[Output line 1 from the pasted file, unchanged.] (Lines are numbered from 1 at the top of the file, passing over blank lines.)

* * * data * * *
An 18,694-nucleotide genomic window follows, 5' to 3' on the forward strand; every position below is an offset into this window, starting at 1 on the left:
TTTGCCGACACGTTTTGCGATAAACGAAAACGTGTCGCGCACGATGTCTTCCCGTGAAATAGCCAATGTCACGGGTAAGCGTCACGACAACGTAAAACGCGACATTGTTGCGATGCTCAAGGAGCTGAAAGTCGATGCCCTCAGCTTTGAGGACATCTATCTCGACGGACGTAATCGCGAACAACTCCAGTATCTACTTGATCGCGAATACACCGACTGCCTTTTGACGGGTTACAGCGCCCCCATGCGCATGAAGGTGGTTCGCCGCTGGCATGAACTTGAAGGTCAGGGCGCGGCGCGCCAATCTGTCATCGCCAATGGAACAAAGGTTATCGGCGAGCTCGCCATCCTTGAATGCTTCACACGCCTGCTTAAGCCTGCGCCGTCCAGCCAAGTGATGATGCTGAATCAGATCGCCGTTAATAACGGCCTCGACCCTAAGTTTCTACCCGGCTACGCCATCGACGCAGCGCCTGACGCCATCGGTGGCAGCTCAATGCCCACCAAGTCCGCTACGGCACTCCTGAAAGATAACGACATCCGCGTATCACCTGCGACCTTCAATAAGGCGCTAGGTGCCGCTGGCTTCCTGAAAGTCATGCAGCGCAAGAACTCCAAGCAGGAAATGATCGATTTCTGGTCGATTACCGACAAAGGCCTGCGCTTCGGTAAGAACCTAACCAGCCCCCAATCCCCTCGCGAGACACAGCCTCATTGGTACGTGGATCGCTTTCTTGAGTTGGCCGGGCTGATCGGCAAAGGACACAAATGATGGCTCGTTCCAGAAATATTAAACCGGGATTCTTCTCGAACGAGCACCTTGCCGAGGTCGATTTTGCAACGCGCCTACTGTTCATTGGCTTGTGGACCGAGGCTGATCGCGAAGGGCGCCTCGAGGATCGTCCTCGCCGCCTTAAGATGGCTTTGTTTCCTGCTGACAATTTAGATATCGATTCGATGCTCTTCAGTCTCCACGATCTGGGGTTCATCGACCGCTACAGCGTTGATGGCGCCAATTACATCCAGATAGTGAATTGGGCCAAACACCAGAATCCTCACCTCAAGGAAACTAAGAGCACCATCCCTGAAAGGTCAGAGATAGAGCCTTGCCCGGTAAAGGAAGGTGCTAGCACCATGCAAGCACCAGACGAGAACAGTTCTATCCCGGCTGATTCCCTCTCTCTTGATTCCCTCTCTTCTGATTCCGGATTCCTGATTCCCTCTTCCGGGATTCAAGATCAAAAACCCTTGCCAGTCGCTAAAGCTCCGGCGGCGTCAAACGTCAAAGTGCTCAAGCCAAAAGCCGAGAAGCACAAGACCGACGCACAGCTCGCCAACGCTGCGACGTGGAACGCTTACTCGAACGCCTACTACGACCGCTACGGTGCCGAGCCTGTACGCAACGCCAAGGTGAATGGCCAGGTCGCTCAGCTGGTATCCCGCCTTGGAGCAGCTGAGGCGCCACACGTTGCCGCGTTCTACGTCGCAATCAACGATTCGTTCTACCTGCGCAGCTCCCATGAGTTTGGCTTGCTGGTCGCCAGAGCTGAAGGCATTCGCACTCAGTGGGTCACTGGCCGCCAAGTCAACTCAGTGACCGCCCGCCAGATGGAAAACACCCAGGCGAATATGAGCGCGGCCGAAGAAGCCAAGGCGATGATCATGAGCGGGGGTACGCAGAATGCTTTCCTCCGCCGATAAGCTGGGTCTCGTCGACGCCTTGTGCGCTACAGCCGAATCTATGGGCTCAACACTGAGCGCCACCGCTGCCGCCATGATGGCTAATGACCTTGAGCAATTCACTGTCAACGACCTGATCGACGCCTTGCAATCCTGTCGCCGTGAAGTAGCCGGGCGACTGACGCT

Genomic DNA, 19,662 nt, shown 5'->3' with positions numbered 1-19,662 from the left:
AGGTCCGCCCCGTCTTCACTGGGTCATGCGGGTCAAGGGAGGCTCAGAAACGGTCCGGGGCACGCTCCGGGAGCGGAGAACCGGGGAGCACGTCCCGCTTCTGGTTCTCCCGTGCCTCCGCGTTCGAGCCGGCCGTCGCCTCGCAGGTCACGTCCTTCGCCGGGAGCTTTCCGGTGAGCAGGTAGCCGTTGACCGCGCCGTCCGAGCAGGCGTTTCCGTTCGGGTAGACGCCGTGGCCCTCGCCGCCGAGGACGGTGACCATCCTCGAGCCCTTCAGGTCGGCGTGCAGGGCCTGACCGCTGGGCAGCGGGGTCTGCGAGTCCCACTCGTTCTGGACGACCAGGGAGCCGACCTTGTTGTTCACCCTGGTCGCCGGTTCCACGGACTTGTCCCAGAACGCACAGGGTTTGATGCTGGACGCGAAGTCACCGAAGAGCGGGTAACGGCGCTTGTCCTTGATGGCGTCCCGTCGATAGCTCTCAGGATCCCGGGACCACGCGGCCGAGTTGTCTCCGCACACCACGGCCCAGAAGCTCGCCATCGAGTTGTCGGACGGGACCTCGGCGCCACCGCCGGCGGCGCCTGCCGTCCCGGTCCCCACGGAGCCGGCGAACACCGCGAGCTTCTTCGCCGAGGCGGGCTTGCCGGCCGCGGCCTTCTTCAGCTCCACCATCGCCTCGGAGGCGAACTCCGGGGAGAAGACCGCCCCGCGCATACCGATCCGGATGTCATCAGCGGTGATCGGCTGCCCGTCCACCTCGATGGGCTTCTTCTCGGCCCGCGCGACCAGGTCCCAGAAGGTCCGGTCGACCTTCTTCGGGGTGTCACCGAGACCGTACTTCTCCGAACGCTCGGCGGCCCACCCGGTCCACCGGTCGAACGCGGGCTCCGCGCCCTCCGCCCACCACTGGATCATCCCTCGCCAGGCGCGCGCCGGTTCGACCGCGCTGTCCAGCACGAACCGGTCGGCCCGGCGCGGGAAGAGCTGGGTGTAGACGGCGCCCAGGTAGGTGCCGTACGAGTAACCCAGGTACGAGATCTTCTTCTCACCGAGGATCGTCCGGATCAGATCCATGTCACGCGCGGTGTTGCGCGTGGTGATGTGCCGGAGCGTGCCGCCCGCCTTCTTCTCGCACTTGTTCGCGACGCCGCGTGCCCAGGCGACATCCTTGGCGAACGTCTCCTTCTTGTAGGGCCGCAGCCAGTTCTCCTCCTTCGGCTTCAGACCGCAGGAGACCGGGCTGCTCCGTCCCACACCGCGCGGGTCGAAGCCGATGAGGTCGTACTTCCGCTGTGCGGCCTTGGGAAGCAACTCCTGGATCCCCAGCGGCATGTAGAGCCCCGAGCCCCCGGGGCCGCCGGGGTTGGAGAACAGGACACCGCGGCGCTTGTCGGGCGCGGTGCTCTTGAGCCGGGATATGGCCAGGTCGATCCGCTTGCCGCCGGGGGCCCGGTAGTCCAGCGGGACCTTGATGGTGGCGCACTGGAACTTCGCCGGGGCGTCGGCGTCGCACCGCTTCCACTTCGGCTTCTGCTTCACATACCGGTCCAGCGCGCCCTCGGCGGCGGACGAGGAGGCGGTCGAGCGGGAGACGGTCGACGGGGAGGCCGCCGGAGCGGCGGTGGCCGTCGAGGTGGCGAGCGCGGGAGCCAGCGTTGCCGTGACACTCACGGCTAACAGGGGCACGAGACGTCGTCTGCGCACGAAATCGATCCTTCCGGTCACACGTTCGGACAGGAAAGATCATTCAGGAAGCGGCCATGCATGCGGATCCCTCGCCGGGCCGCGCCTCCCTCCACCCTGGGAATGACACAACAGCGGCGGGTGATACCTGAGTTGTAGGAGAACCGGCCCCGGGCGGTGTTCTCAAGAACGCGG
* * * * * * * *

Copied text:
An 18,694-nucleotide genomic window follows, 5' to 3' on the forward strand; every position below is an offset into this window, starting at 1 on the left: